New Brunswick’s annual reporting period for unclaimed property is underway, and businesses and other organizations holding unclaimed funds have until March 31st to report them to the province’s Unclaimed Property Program. 

The program, administered by the Financial and Consumer Services Commission, aims to reunite New Brunswickers with their forgotten money, such as credit balances, overpayments, security deposits, life insurance benefits, and credit union accounts. 

According to Erin Toole, Director of the Unclaimed Property Program, the program received more than $30 million in unclaimed property from 194 holders in 2023, its first year of reporting. 

“With increased awareness of the program, we are anticipating more holders to report this year. Any kind of business or entity could be holding unclaimed property, and it is important that business owners understand what’s required of them with respect to unclaimed property reporting,” Toole said in a press release.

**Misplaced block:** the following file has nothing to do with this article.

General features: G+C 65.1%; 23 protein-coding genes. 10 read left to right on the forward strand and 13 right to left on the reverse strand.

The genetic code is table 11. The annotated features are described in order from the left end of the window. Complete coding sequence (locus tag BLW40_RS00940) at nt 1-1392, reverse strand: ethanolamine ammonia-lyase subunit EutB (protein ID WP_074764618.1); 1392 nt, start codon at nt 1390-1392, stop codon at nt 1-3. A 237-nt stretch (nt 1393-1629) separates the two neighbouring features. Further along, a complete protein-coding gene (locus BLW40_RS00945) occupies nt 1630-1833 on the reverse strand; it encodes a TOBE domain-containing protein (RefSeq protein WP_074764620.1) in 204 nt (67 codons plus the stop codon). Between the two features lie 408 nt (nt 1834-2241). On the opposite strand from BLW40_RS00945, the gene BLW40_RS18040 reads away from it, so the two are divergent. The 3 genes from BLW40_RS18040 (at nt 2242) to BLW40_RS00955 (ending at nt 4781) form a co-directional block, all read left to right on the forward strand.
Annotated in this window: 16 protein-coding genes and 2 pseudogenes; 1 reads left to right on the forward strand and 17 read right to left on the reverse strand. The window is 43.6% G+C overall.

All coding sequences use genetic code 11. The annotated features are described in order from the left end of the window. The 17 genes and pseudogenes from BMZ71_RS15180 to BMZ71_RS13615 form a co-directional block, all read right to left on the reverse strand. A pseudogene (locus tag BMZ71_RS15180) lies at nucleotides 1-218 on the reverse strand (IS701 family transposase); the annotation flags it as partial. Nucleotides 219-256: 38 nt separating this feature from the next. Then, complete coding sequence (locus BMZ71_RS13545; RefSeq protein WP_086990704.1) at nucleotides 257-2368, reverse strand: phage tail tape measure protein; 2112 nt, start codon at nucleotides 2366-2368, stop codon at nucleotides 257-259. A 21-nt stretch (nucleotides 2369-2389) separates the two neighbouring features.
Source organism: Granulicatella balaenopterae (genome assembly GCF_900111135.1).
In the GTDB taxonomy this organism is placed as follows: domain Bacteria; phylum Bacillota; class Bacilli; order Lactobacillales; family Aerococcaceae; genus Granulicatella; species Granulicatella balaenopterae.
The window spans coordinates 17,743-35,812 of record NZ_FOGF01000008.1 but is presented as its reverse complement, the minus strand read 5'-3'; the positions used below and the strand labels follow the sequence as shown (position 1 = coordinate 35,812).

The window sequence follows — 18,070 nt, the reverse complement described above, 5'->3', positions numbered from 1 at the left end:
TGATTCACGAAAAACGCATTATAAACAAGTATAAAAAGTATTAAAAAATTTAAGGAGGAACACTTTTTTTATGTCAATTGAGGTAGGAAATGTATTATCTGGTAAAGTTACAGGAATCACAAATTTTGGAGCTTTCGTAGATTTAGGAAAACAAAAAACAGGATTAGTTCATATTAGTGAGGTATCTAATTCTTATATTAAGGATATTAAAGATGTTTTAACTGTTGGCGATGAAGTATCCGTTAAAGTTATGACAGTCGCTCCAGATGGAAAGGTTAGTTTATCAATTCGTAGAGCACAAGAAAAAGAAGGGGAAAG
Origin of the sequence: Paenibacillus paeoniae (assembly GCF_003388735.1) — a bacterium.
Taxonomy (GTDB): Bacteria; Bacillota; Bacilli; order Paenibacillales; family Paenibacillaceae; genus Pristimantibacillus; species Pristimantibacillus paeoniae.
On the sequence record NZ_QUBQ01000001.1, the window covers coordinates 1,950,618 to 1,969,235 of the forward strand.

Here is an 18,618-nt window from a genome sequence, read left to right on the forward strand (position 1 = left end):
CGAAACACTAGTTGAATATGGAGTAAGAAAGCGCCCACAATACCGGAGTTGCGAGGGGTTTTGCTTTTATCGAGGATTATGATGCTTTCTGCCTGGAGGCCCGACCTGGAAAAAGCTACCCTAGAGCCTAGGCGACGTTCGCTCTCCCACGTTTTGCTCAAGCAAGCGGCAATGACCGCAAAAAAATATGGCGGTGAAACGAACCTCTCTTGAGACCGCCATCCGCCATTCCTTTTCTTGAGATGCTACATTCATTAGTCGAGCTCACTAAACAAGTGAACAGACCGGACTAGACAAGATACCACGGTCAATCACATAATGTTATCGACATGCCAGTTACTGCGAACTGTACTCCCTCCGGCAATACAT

The Unclaimed Property Act came into effect in 2022, making New Brunswick the third province in Canada to have such legislation, after Alberta and British Columbia. 

Under the Act, holders of unclaimed monetary property are required to review their books and attempt to locate owners to return the money or re-establish an active relationship with them. If the apparent owner does not respond to contact from the holder, the property must be reported to the Unclaimed Property Program. 

The Commission launched last year, a free online database that allows New Brunswickers to search for unclaimed property in their name. Toole said that the Commission provides several resources on its website to help holders understand their responsibilities and what to do if they find unclaimed funds, including a webinar recorded last month.

Toole also recommended that businesses work with their lawyers or accountants to understand what to look for when reviewing their books. 

“It’s money that could be yours. Every year, thousands of dollars go unclaimed in New Brunswick, forgotten in credit union accounts, uncashed cheques, security deposits, and more. We work with businesses and government entities to return unclaimed property to its rightful owner,” Toole said. 

According to the Commission, unclaimed property can result from lack of communication between businesses and government agencies and owners, such as changes of address, name changes, death of an owner, or errors in records.

For more information about the Unclaimed Property Program, visit here.

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